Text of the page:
We posted a few days ago about the EEOC’s new guidance on Position Statements.  Well, the EEOC has been busy because they also have proposed new enforcement guidance regarding retaliation claims and charges.  From January 21, 2016 through February 24, 2016, the EEOC accepted input regarding its draft proposed enforcement guidance on retaliation claims.  The EEOC believes the updated enforcement guidance is necessary since nearly 43% of all private sector charges filed in 2014 included retaliation claims.  While the enforcement guidance is not binding law, employers should be aware of it since it is used by the agency in investigations Read more
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EEOC Position Statements

In order to assist employers in drafting EEOC position statements, we recently released a video on our YouTube page outlining tips for crafting EEOC position statements.  As a follow up to that video, we want to highlight the EEOC’s recent updated information and guidance regarding employer position statements.  A position statement is the employer’s response to an employee’s or ex-employee’s Charge of Discrimination.  In most instances, after an employee or ex-employee files a Charge of Discrimination with the EEOC, the EEOC contacts the employer to request a position statement.  While many employers will utilize the services of a lawyer to draft the Read more
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What Justice Scalia’s Death Means for Employers

You likely have seen or read numerous stories and reports about the death of United States Supreme Court Justice Antonin Scalia and what it means for U.S. politics and the upcoming presidential election.  We will leave that discussion to the experts.  If a replacement is not appointed and approved, though, the Supreme Court will be left with only 8 members that are ideologically split on 4-4 lines.  While there is no guarantee that this will be a problem, there is potential that some cases could be decided on a 4-4 basis.  If that happens, the lower court decision stands but Read more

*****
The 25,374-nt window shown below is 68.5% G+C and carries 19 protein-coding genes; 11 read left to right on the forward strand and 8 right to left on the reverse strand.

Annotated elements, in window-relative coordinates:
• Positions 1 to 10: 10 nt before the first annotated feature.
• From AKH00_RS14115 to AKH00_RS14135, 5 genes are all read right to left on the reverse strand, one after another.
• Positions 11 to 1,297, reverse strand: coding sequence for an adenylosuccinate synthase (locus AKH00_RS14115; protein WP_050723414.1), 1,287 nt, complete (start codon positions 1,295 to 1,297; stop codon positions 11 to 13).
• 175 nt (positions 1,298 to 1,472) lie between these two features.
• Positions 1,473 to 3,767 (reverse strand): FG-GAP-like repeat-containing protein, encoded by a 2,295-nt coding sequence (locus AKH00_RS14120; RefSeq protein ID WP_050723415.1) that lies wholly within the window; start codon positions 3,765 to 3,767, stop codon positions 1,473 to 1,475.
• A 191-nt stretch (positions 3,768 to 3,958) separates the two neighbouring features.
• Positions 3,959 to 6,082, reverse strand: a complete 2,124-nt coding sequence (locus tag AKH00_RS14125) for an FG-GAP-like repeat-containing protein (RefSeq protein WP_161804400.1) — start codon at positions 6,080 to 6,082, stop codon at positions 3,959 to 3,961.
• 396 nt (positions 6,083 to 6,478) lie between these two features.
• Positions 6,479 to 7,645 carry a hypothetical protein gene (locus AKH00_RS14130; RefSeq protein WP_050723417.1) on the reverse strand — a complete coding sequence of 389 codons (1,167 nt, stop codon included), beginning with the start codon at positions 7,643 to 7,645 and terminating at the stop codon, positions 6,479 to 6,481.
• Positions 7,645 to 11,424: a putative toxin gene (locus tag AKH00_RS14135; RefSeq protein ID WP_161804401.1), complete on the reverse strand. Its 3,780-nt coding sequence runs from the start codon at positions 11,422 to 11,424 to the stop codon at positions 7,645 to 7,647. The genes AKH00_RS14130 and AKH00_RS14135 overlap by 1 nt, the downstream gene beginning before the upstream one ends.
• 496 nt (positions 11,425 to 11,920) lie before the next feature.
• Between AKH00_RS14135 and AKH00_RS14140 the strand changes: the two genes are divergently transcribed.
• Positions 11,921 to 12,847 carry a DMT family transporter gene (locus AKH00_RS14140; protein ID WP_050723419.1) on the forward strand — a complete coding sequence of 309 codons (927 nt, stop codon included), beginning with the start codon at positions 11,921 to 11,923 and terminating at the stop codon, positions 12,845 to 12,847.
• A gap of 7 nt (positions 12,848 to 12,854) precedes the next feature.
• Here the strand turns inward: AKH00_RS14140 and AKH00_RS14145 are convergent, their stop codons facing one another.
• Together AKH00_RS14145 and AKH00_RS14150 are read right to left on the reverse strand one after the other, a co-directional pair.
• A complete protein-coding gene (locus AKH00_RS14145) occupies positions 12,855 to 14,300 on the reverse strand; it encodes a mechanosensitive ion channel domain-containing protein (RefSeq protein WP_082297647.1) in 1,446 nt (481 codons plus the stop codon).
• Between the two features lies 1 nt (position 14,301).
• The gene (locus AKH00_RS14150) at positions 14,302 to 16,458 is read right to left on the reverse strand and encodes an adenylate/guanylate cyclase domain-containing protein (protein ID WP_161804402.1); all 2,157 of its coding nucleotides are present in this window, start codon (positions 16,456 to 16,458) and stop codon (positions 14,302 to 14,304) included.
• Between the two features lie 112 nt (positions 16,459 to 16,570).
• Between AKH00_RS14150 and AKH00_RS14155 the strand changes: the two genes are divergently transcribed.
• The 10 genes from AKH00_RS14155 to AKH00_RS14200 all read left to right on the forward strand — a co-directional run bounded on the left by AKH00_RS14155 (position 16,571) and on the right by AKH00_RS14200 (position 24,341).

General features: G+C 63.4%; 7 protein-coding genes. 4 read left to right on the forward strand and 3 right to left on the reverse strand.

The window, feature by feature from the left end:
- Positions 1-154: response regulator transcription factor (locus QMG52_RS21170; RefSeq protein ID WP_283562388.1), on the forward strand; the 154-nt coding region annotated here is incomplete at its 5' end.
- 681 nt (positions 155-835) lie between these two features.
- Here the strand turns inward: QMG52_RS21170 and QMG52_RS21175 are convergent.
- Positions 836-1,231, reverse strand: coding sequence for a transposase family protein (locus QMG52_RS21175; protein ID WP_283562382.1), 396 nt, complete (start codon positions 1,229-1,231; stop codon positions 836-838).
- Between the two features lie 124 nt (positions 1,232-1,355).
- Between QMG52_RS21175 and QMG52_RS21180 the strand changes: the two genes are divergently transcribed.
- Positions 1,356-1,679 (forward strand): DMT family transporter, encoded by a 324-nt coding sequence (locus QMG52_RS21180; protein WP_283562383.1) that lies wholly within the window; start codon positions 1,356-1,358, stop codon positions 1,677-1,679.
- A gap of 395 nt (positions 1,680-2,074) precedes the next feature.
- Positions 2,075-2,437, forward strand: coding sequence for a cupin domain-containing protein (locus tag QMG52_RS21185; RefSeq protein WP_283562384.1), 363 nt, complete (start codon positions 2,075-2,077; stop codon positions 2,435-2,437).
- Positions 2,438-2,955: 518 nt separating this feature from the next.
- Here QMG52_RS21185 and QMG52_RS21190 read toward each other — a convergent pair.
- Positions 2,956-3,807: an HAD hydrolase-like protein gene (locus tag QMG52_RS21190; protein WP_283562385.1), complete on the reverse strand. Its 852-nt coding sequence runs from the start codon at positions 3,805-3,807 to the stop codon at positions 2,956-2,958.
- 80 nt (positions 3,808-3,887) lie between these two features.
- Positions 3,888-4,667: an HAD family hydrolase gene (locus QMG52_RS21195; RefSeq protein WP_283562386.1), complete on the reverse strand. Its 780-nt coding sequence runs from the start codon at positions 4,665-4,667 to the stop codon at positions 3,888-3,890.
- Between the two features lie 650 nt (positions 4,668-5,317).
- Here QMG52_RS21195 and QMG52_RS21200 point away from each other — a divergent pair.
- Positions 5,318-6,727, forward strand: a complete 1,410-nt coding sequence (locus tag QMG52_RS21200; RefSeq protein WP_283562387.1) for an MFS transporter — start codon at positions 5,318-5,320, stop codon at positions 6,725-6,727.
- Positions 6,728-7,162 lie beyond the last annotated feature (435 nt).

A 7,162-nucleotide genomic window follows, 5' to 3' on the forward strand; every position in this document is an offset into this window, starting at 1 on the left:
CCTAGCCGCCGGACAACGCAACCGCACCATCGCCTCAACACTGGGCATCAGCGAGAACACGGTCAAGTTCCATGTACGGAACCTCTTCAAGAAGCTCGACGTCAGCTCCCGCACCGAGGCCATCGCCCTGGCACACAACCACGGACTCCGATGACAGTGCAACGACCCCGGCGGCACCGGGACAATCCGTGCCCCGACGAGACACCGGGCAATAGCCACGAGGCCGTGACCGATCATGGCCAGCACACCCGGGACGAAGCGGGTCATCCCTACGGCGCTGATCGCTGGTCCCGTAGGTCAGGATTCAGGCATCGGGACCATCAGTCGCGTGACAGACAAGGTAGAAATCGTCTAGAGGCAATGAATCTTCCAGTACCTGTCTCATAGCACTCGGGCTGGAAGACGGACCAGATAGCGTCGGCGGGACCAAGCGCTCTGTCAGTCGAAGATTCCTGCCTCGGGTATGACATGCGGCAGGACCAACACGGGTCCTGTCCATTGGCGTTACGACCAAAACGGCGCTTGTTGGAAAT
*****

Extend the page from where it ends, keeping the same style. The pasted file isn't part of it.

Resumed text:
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FLSA Lawsuits and Enforcement On the Rise

It doesn’t take much to see that FLSA claims, including lawsuits and Department of Labor audits/enforcement, are on the rise.  All you have to do is turn on your TV, open a newspaper or visit the Internet.  In fact, if you use Uber to get around or follow the NFL or the NBA, you already see several major examples.  The Oakland Raiders cheerleading squad filed a lawsuit against the team in early 2014 alleging that they were employees entitled to minimum wage and overtime.  While both the NFL and the Department of Labor alleged that the cheerleaders, the Raiderettes, should or Read more
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A Reminder About the Protected Nature of Alcoholism

You may or may not have seen the sports news in the last few days and weeks but ESPN and other outlets reported that former University of Southern California head football coach, Steve Sarkisian, filed a lawsuit against the school alleging disability discrimination and failure to provide a reasonable accommodation based on the fact the school terminated him near the middle of the 2015 football season. In December 2013, USC hired Sarkisian as the head football coach and entered into a five-year contract with Sarkisian. In October 2015, USC terminated Sarkisian only 24 hours after it asked him to take Read more